Date: 18 Jul 02 - 01:56 AM

Did anybody mention the dirty joke? "Merry sing cuckoo" means "lotsa cuckolds a-coining these warm spring nights." The cuckoo clock is an elaborate version of the same gag, I've heard it said. The informant observed, "and that's about as close as the Swiss ever come to humor."

For variation, Ezra Pound did a parody:

Winter is i-cumen in
Hlude sing ghoddam.
Lurcheth bus
And sloppeth us
Hlude sing goddam goddam
Hlude sing goddam!

Best,

Adam


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Subject: RE: Lyr Req: 'Summer is a comm?in in' ?
From: greg stephens
Date: 18 Jul 02 - 05:13 AM

Any deer-hunters who can help out on dates here?Is there a particular time of year when they fart?


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Subject: RE: Lyr Req: 'Summer is a comm?in in' ?
From: greg stephens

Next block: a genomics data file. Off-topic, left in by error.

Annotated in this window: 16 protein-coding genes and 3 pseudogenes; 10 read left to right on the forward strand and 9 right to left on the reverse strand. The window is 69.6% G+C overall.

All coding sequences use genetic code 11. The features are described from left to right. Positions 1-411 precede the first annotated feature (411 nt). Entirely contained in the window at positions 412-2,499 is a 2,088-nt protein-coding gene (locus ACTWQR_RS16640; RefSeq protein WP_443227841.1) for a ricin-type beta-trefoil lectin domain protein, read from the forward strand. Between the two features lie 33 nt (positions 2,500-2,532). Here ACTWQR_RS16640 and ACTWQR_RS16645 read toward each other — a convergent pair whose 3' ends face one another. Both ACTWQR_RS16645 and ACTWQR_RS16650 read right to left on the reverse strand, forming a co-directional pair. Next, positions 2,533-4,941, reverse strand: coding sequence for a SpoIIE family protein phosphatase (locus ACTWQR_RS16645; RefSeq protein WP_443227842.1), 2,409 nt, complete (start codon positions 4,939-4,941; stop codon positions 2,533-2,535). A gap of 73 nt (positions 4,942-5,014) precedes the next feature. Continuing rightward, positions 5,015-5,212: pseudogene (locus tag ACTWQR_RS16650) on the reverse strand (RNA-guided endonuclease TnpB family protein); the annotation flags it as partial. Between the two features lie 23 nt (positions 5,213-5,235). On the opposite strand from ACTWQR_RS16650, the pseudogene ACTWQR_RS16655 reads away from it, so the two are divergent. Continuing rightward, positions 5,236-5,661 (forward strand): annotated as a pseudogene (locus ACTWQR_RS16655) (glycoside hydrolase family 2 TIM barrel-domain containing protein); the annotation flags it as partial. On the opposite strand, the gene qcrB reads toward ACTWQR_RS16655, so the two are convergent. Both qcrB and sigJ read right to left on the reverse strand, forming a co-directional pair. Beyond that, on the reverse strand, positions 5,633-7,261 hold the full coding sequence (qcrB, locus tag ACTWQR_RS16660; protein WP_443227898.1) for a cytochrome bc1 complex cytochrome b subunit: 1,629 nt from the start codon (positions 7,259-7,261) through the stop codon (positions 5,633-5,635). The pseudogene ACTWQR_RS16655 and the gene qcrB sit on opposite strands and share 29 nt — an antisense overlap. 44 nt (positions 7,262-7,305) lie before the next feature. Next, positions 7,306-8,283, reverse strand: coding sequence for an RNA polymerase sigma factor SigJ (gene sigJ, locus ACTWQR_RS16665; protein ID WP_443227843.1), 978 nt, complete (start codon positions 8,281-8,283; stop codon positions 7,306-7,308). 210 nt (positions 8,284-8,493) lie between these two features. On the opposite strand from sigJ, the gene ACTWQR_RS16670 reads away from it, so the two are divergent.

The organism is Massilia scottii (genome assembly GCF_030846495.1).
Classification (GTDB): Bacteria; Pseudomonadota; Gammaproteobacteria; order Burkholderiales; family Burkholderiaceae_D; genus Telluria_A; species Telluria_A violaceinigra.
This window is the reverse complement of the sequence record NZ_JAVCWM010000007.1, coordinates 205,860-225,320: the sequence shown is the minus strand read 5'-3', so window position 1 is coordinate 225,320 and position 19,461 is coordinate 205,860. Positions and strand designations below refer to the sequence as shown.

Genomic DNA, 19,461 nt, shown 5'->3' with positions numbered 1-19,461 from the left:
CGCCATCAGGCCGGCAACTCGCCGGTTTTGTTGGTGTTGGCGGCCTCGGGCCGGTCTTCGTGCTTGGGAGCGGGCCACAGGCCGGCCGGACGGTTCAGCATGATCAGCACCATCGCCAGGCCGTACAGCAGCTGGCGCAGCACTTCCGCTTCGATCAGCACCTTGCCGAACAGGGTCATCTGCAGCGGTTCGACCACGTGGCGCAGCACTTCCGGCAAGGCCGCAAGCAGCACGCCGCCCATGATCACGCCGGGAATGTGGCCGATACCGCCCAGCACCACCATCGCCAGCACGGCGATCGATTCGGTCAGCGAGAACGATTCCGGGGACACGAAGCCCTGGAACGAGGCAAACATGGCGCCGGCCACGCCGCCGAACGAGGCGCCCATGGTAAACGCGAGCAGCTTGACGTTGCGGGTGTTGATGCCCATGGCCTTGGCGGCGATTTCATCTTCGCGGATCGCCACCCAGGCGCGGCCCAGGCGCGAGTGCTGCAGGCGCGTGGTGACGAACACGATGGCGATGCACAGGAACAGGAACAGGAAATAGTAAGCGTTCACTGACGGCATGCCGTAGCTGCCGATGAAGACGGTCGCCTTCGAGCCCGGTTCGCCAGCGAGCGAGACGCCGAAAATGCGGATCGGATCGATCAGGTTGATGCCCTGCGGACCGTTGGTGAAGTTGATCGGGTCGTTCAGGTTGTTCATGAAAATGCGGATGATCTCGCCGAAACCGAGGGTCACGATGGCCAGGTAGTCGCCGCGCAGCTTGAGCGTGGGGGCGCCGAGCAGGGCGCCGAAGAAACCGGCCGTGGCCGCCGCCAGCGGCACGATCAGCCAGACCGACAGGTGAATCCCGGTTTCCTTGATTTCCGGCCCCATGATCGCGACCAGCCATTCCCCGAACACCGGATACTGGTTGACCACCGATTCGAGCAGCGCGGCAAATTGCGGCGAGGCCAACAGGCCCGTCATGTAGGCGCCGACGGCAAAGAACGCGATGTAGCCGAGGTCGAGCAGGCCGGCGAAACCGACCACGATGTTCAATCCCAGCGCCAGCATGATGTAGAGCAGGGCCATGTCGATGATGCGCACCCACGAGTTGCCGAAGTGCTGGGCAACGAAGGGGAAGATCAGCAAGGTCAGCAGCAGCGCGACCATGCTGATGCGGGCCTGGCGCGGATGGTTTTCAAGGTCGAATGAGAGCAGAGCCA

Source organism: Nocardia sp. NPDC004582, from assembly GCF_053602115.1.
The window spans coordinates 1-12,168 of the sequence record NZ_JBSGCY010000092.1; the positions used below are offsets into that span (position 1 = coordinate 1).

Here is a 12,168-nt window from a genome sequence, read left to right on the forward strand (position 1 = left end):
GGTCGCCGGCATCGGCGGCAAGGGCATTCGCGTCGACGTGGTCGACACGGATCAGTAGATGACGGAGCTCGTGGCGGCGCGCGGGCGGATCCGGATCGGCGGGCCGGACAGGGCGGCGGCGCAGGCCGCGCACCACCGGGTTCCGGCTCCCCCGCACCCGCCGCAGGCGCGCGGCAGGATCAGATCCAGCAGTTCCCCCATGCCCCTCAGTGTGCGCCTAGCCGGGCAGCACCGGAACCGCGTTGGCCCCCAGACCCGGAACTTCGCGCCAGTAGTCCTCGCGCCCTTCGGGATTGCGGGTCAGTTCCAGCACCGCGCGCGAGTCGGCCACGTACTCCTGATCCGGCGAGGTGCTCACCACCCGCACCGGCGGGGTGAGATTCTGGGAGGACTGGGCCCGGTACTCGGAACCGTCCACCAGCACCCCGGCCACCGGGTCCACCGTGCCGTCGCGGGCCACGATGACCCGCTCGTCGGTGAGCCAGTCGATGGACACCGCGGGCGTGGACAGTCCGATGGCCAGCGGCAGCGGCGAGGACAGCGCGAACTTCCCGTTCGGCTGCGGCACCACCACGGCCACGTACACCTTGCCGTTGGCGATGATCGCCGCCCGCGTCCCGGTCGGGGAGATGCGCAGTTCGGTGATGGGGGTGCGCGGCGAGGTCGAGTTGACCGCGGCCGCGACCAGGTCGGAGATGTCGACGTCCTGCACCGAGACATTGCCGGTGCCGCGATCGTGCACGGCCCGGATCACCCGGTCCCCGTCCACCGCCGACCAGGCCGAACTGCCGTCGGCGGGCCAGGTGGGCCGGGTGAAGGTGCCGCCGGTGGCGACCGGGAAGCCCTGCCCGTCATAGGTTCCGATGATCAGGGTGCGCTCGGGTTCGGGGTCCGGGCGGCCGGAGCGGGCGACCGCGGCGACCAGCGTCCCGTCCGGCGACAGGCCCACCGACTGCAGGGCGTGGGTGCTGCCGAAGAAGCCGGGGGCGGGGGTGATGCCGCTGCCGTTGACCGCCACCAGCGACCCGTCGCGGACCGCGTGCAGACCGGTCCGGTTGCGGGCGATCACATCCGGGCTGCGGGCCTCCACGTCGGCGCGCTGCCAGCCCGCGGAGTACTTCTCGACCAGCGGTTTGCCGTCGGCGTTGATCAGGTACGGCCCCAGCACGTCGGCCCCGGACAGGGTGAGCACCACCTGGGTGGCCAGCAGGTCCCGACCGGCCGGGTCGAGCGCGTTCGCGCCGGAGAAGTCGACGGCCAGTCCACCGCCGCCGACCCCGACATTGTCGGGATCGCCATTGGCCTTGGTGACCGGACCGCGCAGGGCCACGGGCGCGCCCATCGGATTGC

Date: 18 Jul 02 - 05:27 AM

That farting deer has caused a lot of problems. The song has always been famous and important, so dealing with that line when modernising it for school use has exercised minds considerably.I noticed in an earlier posting it was quoted as "browseth".This comes presumably from a specious explanation that "verteth" (so spelled in the original MS) was a word meaning "eating green shoots" (from French vert=green). Chappell in "Popular Music of the Olden Time" goes even more fanciful, saying that "verteth" means "frequents the green fern". I imagine he knew perfectly well what it meant, but was also aware what you could and couldnt publish in 1850.
Probably not a problem nowadays: I doubt if boring old songs(or farts) are part of the New National Relevant Curriculum.


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Subject: RE: Lyr Req: 'Summer is a comm?in in' ?
From: MMario
Date: 18 Jul 02 - 08:23 AM

hmmmmmmm--verteth - from the french vert=green. Possibly a reference to the antlers in velvet - being "green"?


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Subject: RE: Lyr Req: 'Summer is a comm?in in' ?
From: GUEST,NMZouk
Date: 17 Oct 07 - 07:14 PM

In spring when grazing animals begin to eat fresh greens it gives them the farts.